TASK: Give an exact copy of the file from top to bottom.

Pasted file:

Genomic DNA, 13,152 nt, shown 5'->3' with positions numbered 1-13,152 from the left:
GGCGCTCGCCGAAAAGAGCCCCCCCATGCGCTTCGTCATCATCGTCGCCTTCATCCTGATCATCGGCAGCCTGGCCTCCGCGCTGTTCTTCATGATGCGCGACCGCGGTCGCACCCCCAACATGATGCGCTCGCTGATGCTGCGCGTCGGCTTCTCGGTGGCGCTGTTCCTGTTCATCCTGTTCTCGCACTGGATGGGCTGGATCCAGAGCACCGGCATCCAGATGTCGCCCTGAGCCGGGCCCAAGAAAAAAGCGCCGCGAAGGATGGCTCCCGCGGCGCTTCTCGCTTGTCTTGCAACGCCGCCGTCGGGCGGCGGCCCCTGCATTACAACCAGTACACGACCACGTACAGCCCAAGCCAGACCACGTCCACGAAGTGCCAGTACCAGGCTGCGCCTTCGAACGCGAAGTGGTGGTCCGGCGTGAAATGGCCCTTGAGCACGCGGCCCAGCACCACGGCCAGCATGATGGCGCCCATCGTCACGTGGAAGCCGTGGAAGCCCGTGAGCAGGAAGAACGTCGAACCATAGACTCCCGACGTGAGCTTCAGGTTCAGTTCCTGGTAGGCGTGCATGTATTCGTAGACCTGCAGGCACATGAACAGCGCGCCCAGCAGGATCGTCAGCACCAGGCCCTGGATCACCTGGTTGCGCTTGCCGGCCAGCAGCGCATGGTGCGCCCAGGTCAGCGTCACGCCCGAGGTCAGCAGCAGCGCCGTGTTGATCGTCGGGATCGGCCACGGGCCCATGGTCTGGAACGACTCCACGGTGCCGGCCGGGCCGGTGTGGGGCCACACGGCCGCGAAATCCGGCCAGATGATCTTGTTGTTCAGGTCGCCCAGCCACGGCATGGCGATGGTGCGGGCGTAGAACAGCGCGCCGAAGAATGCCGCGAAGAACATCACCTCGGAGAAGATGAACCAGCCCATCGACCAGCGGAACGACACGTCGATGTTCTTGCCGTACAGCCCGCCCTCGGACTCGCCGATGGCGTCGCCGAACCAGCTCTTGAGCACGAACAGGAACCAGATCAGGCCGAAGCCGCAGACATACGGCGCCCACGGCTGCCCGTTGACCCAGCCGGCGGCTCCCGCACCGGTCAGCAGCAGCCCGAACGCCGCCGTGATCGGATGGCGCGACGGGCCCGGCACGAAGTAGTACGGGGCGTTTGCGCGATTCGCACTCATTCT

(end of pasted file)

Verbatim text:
Genomic DNA, 13,152 nt, shown 5'->3' with positions numbered 1-13,152 from the left:
GGCGCTCGCCGAAAAGAGCCCCCCCATGCGCTTCGTCATCATCGTCGCCTTCATCCTGATCATCGGCAGCCTGGCCTCCGCGCTGTTCTTCATGATGCGCGACCGCGGTCGCACCCCCAACATGATGCGCTCGCTGATGCTGCGCGTCGGCTTCTCGGTGGCGCTGTTCCTGTTCATCCTGTTCTCGCACTGGATGGGCTGGATCCAGAGCACCGGCATCCAGATGTCGCCCTGAGCCGGGCCCAAGAAAAAAGCGCCGCGAAGGATGGCTCCCGCGGCGCTTCTCGCTTGTCTTGCAACGCCGCCGTCGGGCGGCGGCCCCTGCATTACAACCAGTACACGACCACGTACAGCCCAAGCCAGACCACGTCCACGAAGTGCCAGTACCAGGCTGCGCCTTCGAACGCGAAGTGGTGGTCCGGCGTGAAATGGCCCTTGAGCACGCGGCCCAGCACCACGGCCAGCATGATGGCGCCCATCGTCACGTGGAAGCCGTGGAAGCCCGTGAGCAGGAAGAACGTCGAACCATAGACTCCCGACGTGAGCTTCAGGTTCAGTTCCTGGTAGGCGTGCATGTATTCGTAGACCTGCAGGCACATGAACAGCGCGCCCAGCAGGATCGTCAGCACCAGGCCCTGGATCACCTGGTTGCGCTTGCCGGCCAGCAGCGCATGGTGCGCCCAGGTCAGCGTCACGCCCGAGGTCAGCAGCAGCGCCGTGTTGATCGTCGGGATCGGCCACGGGCCCATGGTCTGGAACGACTCCACGGTGCCGGCCGGGCCGGTGTGGGGCCACACGGCCGCGAAATCCGGCCAGATGATCTTGTTGTTCAGGTCGCCCAGCCACGGCATGGCGATGGTGCGGGCGTAGAACAGCGCGCCGAAGAATGCCGCGAAGAACATCACCTCGGAGAAGATGAACCAGCCCATCGACCAGCGGAACGACACGTCGATGTTCTTGCCGTACAGCCCGCCCTCGGACTCGCCGATGGCGTCGCCGAACCAGCTCTTGAGCACGAACAGGAACCAGATCAGGCCGAAGCCGCAGACATACGGCGCCCACGGCTGCCCGTTGACCCAGCCGGCGGCTCCCGCACCGGTCAGCAGCAGCCCGAACGCCGCCGTGATCGGATGGCGCGACGGGCCCGGCACGAAGTAGTACGGGGCGTTTGCGCGATTCGCACTCATTCT